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Green Ribbon Reports

January 2005

CALFED Funding Crisis

New Proposal Still Seeks to Tax Water Users

Avoiding warnings from Federal and State lawmakers, the California Bay Delta Authority (CALFED) unanimously adopted an $8 billion finance plan to pay for the next ten years of projects. The financing proposal intends to shift costs away from the state, instead looking to the federal government and water agencies to carry the burden. It must be noted, this obscene amount of taxpayer money does not (I repeat — does not) include any funding for actual construction of much needed new water storage.

At the two day meeting to address this issue, a spokesman for state Senator Michael Machado advised the Authority that it needed to pare down its wish list. California has carried the effort to the tune of 60% of the funding in recent years. The new proposal reduces the state share to 30%, which equates to approximately $2.4 million over the next ten years. To date, the state has relied heavily on bond monies approved by voters in 2002 to fund the program, money that is running out, and that is unlikely to be renewed due to the financial state of California. In a letter to the Authority opposing the finance Plan, Machado wrote: "To think we can continue a program with such a large unfunded public commitment is folly."

From the federal government, the finance plan seeks $1.7 million (21% of estimated program costs) over the next ten years. A lofty goal in light of the fact that it took six years of tussling to obtain the authorization of $395 million pursuant to HR 2828 over the next five years, monies that still must be appropriated prior to their receipt.

Where does CALFED hope to receive the remaining $4 billion in funding, 9% from major water users, and 40 percent from local governments and water agencies. How are these costs be paid for? Increased fees to water users. As stated in the last edition of the Green Ribbon Report, it is ludicrous to ask for increased monetary contributions from water users north of the Delta to pay for programs that seek to divert increased amounts of water out of the area, for programs that harm local communities and governments, and negatively impact long existing farmland. It equates to paying for your own demise.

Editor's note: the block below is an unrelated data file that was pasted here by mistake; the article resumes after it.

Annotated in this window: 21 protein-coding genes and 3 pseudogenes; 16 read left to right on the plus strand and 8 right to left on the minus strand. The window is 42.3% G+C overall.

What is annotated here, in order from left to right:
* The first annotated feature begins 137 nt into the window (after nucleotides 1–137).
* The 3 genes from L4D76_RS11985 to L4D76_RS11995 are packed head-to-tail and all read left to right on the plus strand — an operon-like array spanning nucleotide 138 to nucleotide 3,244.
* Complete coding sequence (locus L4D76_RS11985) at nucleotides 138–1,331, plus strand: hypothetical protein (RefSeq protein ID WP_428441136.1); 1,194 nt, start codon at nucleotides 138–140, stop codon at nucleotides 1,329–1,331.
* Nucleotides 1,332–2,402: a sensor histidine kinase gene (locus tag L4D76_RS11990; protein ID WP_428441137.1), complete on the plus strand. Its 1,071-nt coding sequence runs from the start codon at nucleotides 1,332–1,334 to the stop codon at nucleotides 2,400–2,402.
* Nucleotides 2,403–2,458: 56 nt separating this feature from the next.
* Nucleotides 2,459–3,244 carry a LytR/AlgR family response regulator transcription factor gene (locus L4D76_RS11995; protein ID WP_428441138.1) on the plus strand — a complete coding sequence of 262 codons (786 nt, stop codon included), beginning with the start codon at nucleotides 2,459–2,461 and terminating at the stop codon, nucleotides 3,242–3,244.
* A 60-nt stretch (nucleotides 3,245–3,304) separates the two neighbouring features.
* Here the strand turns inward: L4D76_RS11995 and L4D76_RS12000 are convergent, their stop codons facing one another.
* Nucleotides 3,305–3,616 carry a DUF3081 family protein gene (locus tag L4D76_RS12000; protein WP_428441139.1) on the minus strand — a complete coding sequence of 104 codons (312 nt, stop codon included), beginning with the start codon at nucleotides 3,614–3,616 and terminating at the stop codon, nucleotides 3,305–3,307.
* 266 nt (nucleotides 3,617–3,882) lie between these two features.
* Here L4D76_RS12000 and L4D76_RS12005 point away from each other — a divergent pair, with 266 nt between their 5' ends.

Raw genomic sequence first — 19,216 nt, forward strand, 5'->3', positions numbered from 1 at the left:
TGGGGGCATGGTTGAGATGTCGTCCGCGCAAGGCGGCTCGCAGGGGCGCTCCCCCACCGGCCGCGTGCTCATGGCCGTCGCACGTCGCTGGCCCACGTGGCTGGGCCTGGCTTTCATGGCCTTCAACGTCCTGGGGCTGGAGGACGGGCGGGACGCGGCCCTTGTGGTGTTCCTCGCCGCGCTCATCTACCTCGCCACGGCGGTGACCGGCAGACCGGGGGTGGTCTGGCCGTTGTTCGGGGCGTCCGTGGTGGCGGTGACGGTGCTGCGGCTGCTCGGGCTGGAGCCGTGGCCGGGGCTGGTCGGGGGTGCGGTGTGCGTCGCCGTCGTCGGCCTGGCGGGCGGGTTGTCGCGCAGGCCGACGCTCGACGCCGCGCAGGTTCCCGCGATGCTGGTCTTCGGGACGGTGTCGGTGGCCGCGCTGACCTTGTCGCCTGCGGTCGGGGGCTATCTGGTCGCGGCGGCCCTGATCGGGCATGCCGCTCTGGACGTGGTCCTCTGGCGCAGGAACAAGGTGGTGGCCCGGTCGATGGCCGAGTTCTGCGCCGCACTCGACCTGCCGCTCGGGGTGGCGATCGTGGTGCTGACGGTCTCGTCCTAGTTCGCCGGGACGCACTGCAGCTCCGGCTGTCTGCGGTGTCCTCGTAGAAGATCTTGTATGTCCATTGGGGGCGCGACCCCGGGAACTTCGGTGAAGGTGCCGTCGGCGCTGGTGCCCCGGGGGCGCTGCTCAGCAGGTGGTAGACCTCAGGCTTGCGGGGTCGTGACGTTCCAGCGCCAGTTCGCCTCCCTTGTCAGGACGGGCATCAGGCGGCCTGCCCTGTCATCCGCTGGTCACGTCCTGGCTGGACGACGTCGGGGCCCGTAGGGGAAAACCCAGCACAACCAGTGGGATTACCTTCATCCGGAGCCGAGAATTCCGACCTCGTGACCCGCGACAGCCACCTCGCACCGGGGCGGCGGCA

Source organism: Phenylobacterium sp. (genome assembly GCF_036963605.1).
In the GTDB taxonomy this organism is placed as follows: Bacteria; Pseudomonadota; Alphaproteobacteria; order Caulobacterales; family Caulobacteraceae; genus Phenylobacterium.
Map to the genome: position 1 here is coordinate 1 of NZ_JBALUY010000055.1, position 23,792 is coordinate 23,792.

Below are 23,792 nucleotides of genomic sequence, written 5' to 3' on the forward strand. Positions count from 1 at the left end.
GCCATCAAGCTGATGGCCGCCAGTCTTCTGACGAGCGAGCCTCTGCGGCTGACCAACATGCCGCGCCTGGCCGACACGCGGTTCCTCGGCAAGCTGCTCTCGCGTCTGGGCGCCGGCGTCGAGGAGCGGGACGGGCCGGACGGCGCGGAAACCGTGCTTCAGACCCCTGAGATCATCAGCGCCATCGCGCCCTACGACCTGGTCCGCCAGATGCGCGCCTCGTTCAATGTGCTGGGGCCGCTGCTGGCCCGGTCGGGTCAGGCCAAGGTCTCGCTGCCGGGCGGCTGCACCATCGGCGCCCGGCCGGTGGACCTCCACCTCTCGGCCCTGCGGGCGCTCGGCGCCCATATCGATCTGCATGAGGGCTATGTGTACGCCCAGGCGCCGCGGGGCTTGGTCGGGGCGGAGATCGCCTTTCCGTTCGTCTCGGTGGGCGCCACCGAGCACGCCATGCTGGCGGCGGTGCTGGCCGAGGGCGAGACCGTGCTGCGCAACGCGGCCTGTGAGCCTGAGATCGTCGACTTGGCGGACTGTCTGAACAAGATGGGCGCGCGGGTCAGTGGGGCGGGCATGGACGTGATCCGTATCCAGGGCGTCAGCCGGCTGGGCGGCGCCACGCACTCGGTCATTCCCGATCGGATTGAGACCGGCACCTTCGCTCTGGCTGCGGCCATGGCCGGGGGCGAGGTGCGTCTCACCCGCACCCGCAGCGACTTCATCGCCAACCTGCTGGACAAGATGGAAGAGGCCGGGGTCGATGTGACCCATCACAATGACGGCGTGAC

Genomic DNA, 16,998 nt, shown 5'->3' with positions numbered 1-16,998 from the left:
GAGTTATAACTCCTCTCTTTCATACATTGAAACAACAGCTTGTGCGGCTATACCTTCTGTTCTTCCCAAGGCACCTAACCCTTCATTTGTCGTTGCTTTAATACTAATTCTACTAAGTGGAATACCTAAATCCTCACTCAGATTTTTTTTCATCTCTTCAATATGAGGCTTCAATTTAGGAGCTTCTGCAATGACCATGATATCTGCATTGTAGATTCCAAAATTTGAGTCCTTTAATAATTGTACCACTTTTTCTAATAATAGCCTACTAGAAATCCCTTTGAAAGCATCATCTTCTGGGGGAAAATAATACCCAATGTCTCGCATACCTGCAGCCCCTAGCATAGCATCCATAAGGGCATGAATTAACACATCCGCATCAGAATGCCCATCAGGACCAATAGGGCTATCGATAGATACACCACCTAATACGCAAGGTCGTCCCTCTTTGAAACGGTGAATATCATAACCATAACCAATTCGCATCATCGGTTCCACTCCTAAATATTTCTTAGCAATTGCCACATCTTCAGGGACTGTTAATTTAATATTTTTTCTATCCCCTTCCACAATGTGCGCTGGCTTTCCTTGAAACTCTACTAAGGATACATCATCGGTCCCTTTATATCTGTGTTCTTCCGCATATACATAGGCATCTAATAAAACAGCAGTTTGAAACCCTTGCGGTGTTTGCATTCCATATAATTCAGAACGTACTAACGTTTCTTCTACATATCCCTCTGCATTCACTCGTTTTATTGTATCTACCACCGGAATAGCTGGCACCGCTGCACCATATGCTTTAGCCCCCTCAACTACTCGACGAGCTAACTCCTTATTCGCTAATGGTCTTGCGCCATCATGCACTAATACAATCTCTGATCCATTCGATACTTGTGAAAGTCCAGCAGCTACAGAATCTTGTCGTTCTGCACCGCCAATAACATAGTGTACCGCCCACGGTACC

Further, the lion’s share of the programs that have been funded are ecosystem restoration projects, benefits that accrue to society as whole, and thus should be paid for by society as a whole. This burden should not be placed on the backs of farmers and ranchers. The key terms employed throughout the dialogue at the two day CALFED meeting were "linkages and assurances". Water users across the board voiced their insistence that any fees must be linked to defined benefits, and participation in such a proposal must come with assurances that the stated benefits will be forthcoming.

In true bureaucratic form, despite the warnings, despite the morbid financial picture, and despite the unresolved issues, the Bay Delta Authority unanimously passed this financing framework. The representatives on the Bay Delta Authority put off resolution of the serious issues looming ahead, and instead chose to proceed with sending a plan, that can be referred to as nothing less than ill-advised and half-baked, to the State Legislature.

The success of this funding framework rests on the agreement and commitment of funds from the federal government, the state government, local governments and water users. Dealt those cards, optimism is not a feeling that is running over. Should the issue of funding not be resolved, it has been predicted that the CALFED program could be dead in three years. For now, CALFED continues to ask all to send money in lieu of flowers.

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